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Sinigang na Hipon

Despite the pictures saying the contrary, I'm Filipino--born and raised. And one of the things I love about being Filipino is the food. My favorite? Sinigang, which is a clear sour soup perfect to eat on rainy days.

With many Filipino dishes, every family has a different recipe or way of cooking it. Sinigang is a very versatile soup. You can cook it with pork, beef, shrimp. Every recipe is different. Some like it really sour while others like it close to not being sour at all. Some use real tamarind to flavor the soup while most use sinigang mix, which is so much easier.

You can put anything into the soup.

The recipe below is the basic sinigang. The best thing is to make it your own the way Filipino families do.
 
Ingredients:

1/4 cup onion, sliced
1/4 cup tomatoes, chopped
1/2 cup calamansi juice*
6 cups water
1/2 kilo shrimp
1 tsp. salt
1 tsp. Aji-no-moto
2 cups kangkong (swamp cabbage)

Procedure:

1. Saute onions and tomatoes.
2. Add the calamansi juice and cook until tender and mushy.
3. Add the water.
4. Let boil.
5. When boiling, drop the shrimps.
6. Season with salt and Aji-no-moto.
7. Add kangkong and cook for 2 minutes.

**Lemon juice may be substituted for calamansi juice, but I believe it's always better if you have sinigang mix. So much easier.

Happy eating!

8 comments:

  1. i LOVE sinigang :) i've been following your blog and had no idea you're filipino!
    - your fellow pinay

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  2. I love sinigang! And so does my kids (just the broth with steamed rice)..and they don't like any other filipino food ..okay, they do like pansit too but that's practically it ..maybe when they're older. --Now I'm hungry! :D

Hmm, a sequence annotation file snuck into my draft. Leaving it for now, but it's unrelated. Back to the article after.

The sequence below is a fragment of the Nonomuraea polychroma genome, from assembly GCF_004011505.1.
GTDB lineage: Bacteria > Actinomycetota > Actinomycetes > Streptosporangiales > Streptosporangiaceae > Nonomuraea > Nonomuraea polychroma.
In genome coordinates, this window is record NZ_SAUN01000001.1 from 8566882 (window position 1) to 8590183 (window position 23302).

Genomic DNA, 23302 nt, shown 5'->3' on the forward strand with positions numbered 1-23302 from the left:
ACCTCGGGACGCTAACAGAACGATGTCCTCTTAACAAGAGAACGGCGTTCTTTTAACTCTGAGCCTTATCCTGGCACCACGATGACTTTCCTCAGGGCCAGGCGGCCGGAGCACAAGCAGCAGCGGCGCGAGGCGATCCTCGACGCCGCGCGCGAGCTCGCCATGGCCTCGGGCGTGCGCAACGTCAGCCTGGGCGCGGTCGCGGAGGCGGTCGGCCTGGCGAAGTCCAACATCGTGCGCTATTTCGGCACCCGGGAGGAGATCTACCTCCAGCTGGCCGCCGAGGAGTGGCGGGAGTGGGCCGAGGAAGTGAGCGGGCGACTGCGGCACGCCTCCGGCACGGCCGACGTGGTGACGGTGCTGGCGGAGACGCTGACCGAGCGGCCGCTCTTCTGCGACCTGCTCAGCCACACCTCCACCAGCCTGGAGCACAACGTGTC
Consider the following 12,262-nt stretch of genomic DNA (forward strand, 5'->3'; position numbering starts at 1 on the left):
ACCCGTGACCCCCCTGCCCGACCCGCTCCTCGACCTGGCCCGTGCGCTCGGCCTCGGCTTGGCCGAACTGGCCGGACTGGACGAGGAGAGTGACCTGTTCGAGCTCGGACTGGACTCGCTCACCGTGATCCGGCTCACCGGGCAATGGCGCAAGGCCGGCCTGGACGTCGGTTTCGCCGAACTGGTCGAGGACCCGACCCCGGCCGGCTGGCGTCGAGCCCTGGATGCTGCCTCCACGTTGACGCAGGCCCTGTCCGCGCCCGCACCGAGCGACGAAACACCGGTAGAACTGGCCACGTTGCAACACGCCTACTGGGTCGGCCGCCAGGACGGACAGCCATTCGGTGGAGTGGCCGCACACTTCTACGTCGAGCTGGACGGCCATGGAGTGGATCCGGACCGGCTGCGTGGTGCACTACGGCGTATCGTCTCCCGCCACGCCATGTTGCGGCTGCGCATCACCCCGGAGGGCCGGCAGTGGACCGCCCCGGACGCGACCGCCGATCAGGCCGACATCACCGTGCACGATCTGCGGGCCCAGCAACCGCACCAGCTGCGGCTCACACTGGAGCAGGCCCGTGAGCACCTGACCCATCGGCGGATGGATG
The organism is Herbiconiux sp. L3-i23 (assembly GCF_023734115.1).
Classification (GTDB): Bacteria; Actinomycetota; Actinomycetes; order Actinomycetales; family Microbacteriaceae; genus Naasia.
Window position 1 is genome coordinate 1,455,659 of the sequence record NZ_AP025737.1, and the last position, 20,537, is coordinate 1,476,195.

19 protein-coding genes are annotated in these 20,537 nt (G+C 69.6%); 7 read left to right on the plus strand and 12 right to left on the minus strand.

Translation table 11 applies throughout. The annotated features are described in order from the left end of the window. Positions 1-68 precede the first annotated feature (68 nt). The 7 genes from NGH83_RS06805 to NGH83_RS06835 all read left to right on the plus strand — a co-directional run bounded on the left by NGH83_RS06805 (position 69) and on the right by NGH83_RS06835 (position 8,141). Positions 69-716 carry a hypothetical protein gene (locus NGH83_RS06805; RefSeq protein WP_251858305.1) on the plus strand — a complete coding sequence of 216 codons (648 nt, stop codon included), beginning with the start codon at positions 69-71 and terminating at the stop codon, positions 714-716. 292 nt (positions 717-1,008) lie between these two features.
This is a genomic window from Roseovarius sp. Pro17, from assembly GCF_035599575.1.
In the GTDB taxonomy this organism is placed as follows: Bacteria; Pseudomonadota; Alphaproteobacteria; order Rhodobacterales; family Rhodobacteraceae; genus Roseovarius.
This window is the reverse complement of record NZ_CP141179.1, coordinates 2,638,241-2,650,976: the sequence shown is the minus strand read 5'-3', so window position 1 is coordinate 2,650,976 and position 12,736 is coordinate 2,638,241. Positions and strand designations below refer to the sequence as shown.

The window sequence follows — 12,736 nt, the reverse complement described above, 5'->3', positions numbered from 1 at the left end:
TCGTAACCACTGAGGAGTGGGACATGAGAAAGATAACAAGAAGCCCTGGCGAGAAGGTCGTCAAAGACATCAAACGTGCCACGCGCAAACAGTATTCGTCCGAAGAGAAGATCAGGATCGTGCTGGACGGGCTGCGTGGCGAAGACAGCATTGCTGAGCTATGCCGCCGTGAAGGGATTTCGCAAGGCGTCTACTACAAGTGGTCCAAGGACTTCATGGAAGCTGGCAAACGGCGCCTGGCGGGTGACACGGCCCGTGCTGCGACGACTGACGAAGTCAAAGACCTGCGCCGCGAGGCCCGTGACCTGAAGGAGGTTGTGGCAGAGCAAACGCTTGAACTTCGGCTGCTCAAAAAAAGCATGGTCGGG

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    Replies
    1. That's how I used to eat it as well when I was younger--just the soup and rice. Yum!

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  3. Thanks, Kate! I had a recipe that I've been taking notes on for years. I can't find it now. I know that tamarind juice is on it. We've also tried dried, preserved orange, I think. I've never used calamansi juice- so that might be the mystery ingredient my father can't figure out. Also, we substitute baby bok choy for kangkong- I'll have to see if I can hunt that down in Las Vegas.

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    Replies
    1. You're welcome. My dad says try finding a Filipino store over there. Might really help with the ingredients.

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  4. *drooling*

    You are too cruel to me. :( I miss Filipino food!

    ReplyDelete

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